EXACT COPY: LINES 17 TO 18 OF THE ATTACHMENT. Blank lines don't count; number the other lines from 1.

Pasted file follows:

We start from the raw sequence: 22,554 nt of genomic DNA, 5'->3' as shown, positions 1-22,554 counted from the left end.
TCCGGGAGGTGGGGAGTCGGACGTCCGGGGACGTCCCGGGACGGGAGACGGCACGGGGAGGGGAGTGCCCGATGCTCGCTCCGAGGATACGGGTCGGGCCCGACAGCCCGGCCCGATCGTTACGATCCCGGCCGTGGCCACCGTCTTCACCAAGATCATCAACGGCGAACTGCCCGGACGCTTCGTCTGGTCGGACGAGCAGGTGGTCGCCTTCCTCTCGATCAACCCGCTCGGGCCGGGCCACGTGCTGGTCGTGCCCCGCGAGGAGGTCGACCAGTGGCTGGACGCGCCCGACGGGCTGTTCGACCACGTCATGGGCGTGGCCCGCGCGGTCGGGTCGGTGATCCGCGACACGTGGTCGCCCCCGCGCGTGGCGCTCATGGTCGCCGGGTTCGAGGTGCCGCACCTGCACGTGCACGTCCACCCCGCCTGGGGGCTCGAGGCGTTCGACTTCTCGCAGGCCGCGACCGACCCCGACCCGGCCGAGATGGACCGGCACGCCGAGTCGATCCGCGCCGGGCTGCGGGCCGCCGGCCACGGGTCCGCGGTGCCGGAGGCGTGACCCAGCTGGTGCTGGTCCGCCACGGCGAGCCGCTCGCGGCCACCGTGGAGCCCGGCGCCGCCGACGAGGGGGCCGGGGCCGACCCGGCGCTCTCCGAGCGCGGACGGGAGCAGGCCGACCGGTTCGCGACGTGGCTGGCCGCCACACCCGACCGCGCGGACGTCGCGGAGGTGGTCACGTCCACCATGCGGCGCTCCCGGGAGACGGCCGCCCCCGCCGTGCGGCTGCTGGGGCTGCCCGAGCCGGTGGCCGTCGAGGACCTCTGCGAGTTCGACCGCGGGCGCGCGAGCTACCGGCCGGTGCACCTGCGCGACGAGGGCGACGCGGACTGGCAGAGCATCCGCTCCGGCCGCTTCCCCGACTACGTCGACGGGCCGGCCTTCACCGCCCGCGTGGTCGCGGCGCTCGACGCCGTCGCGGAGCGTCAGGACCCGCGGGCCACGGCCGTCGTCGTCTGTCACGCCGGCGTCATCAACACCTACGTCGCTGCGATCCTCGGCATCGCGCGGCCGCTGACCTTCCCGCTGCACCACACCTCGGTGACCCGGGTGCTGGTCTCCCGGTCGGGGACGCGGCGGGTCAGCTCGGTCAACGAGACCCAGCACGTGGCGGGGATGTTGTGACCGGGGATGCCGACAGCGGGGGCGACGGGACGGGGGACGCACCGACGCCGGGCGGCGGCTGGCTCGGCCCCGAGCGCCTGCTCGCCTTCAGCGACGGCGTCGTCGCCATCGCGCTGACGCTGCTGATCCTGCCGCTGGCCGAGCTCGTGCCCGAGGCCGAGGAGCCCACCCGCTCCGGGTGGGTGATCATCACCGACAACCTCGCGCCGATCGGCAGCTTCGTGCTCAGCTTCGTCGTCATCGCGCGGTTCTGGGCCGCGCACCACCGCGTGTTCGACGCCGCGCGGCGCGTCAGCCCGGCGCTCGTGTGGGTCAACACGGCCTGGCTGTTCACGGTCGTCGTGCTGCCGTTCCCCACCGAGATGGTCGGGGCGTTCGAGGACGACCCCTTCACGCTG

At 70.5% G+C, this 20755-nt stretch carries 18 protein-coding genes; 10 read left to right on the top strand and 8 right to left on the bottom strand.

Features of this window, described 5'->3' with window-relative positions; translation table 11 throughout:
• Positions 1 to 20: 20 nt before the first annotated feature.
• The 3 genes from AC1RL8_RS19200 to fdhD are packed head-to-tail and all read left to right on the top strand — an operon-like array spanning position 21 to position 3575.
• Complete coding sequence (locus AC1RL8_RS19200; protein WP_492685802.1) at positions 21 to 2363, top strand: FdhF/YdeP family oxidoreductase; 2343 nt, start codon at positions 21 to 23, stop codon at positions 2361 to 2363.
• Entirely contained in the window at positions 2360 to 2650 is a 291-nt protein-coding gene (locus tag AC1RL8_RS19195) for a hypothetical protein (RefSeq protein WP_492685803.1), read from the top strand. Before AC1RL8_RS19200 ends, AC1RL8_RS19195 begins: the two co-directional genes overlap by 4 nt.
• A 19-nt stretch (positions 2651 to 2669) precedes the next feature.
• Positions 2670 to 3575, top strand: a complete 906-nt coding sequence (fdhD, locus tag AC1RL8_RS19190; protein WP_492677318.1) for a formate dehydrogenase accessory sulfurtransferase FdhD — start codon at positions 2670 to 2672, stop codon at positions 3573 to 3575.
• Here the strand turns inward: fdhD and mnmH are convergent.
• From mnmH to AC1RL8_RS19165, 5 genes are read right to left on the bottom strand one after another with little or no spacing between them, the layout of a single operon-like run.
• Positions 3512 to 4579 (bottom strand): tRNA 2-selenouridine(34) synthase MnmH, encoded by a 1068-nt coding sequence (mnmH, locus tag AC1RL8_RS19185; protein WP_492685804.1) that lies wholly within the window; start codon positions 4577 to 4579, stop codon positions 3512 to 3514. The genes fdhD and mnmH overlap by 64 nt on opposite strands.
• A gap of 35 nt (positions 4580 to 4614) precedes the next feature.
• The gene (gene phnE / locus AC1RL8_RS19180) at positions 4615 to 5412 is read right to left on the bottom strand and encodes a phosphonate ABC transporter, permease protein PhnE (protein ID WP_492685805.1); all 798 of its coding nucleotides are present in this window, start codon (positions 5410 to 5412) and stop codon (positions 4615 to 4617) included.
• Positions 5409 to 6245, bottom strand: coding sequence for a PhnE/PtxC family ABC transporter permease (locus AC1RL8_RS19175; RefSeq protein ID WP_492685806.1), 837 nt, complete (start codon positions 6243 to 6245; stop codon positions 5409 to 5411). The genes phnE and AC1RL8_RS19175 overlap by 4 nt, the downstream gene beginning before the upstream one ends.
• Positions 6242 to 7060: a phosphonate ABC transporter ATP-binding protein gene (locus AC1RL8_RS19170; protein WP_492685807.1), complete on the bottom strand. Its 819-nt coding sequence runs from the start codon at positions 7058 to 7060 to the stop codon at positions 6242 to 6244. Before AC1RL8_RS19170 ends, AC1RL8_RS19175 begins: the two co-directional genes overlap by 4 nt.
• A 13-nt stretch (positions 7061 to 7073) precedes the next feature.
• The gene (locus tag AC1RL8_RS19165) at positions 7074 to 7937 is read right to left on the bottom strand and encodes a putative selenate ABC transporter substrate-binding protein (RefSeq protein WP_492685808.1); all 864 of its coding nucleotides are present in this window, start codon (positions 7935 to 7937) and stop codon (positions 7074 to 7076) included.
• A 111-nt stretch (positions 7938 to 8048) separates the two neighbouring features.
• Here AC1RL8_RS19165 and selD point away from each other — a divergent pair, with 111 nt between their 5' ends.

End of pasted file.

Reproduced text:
• Positions 6242 to 7060: a phosphonate ABC transporter ATP-binding protein gene (locus AC1RL8_RS19170; protein WP_492685807.1), complete on the bottom strand. Its 819-nt coding sequence runs from the start codon at positions 7058 to 7060 to the stop codon at positions 6242 to 6244. Before AC1RL8_RS19170 ends, AC1RL8_RS19175 begins: the two co-directional genes overlap by 4 nt.
• A 13-nt stretch (positions 7061 to 7073) precedes the next feature.